A Diamond’s Eye View of the World

a multi-faceted look at the middle east, and the middle west

Archive for the ‘laundry’ Category

Anti-money-laundering software: from Syria to the world

Posted by adiamondinsunlight on March 28, 2009

This post is for A, who has been on a Syria corruption kick recently.

Yesterday I found this delightfully Alice in Wonderland press release in my Google alert, advertising “anti-money-laundering” training for banking and financial institutions “in any language, for any country”. The software training itself isn’t the Alice in Wonderland part: its the fact that the client highlighted is the country of Syria.

Non-democratic regimes throughout the region, and including Syria, use corruption charges as a way to crack down on disloyal regime figures: they may be as corrupt as they like until the regime tires of them, at which point it becomes a useful political tool. I’m sure that Edcomm’s training is solid and professional, but I suspect that the Anti Money Laundering Commission will use it selectively.

In any case, if you are looking for AML training, happy reading – and if you would like to take the Syria AML course (for which Edcomm will issue a free certificate), click here.

New York, NY, March 26, 2009 — A free tutorial that provides Anti Money Laundering (AML) training for banks and financial institutions located in Syria is now available from Edcomm Banker’s Academy. Focus on Anti Money Laundering for Syria offers a comprehensive overview of the AML laws and regulations that are specific to financial institutions in this Middle Eastern country.

The Government of Syria passed several decrees since 2003 in an attempt to criminalize money laundering and generate an Anti Money Laundering Commission, which was established in 2004. Under Decree 33 (2005), all banks and non-financial institutions are required to file Suspicious Activity Reports (SARs) with the Commission, which serves as the Financial Intelligence Unit (FIU). The Commission has the right to conduct an investigation, relinquish bank secrecy on specific accounts and share information with the police and judicial authorities, and lead the police to carry out a criminal investigation.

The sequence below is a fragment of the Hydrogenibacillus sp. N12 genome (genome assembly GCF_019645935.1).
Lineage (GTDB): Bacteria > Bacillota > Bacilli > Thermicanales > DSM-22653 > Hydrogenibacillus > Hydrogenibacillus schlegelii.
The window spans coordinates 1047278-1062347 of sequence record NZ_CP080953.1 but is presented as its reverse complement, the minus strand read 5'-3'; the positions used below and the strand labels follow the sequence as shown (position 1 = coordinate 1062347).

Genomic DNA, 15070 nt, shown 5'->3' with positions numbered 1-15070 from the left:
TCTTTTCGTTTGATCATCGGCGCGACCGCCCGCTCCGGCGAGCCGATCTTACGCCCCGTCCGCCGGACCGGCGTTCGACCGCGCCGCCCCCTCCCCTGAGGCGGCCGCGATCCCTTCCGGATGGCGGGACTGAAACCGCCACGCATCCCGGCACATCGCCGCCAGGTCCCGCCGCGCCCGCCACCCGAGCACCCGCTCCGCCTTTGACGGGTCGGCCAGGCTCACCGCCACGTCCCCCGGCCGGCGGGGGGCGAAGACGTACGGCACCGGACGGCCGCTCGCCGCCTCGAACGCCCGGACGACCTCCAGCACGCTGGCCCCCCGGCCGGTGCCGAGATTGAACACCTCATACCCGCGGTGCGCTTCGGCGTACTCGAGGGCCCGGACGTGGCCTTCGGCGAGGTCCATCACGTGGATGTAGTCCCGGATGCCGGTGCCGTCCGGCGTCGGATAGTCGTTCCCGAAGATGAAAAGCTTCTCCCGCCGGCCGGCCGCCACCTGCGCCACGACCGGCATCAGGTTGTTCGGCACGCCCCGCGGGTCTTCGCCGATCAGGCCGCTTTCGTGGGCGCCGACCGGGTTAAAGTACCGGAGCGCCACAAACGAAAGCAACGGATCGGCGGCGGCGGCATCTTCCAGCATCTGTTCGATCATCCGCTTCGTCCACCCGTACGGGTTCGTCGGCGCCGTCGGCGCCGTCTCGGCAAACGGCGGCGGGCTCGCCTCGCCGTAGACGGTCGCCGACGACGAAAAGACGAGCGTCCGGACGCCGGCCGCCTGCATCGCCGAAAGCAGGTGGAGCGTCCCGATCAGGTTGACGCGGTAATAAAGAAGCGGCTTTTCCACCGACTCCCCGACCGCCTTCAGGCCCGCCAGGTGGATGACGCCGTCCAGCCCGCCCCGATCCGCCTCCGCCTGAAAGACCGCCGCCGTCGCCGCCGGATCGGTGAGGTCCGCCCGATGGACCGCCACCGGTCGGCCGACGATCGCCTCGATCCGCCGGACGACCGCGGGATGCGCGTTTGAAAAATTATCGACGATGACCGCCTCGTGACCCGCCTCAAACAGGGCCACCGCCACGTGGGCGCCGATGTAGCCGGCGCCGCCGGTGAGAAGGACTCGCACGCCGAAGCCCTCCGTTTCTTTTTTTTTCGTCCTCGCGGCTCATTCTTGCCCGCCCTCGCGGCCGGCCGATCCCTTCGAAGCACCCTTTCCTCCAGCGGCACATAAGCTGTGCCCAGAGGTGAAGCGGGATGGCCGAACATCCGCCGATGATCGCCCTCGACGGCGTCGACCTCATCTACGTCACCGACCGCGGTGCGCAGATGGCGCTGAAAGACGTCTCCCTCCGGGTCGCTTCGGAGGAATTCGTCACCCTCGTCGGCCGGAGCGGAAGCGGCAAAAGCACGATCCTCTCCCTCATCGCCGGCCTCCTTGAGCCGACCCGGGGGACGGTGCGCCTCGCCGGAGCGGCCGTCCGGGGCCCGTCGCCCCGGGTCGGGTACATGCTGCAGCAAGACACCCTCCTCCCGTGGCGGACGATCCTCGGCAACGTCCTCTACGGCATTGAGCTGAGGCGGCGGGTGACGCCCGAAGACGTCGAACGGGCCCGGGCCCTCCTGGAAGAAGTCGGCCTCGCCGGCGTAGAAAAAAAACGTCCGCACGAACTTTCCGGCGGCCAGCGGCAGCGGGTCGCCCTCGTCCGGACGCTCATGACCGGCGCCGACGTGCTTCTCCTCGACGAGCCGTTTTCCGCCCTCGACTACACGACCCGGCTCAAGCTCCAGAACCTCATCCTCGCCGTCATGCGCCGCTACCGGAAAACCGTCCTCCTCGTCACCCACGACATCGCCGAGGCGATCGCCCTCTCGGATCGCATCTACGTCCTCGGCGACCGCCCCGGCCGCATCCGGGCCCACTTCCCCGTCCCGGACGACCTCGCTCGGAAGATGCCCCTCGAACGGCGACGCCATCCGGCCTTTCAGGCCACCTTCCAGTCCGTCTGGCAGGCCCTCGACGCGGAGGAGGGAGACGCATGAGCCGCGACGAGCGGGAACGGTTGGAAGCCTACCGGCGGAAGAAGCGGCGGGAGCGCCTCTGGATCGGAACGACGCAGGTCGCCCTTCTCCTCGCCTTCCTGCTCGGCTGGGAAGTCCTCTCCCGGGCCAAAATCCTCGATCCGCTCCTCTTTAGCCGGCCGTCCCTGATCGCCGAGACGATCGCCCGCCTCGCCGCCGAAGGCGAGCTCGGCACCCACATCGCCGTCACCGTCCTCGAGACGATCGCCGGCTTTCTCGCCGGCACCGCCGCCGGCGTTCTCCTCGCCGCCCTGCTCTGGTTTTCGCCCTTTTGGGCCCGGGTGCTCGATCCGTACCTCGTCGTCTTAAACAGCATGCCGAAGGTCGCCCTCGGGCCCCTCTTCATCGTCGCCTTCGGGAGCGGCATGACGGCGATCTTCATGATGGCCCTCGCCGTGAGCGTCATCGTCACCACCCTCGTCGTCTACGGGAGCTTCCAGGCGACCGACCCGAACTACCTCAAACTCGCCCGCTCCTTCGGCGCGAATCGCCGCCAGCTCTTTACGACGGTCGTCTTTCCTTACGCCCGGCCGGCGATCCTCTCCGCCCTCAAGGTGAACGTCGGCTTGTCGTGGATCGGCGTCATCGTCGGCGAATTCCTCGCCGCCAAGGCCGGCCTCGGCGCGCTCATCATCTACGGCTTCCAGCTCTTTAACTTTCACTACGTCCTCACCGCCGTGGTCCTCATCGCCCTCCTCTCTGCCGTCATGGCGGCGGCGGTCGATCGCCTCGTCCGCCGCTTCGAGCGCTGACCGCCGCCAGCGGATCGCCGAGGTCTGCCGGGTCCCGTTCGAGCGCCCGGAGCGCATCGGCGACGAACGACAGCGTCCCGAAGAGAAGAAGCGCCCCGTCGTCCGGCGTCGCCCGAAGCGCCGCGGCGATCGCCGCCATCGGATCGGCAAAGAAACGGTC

Focus on Anti Money Laundering, from Edcomm Banker’s Academy, teaches bank employees about AML laws in their country and familiarizes them with their company’s own policies and procedures. Through this interactive course, students learn everything they need to know to detect and prevent money laundering. Focus on Anti Money Laundering can be customized to meet the needs of every Bank, Credit Union, or Money Services Business (MSB). Each course is regularly updated to include changing laws and policies. Recognizing that money laundering can occur anywhere and everywhere, Edcomm Banker’s Academy is prepared to create a course for any country in need.

For more information about multilingual, multicultural training programs, or to find out how The Edcomm Group Banker’s Academy can customize any training program in any language, for any country, log onto www.bankersacademy.com or call 888-433-2666.

Advertisements

Posted in advertising, laundry, Syria | 4 Comments »

scrub-a-dub Saturday and Sunday

Posted by adiamondinsunlight on January 12, 2009

Sniff, sniff, my nose went this weekend as I toweled off after my shower. I’ve changed soaps, and now I smell like a hammam – in a good way.

When I was home in Iowa over Christmas, I found a few blocks of soap that I had purchased in Damascus a few years ago. “Aged” soap might not sound as appealing as “aged” wine or cheese, but I don’t think it goes stale. (Any soap experts out there?)

img_1076

As you can see, the soap was made in Aleppo, and while it has no laurel, it does leave a lovely scent of olive oil on my skin. I’ve been missing the Levant recently, and my new-old soap has made me feel both closer to and further from the region.

Posted in Americans, Arabic, Brooklyn, Damascus, home, laundry, vanity, women | 4 Comments »

Lebanese Arabic: filling in the blanks

Posted by adiamondinsunlight on December 21, 2008

Living in Lebanon for so long has left me with curious gaps in my Arabic. There are plenty of words that I learned at one point and have simply forgotten, of course – but there are also plenty of words that in Lebanon I simply never used.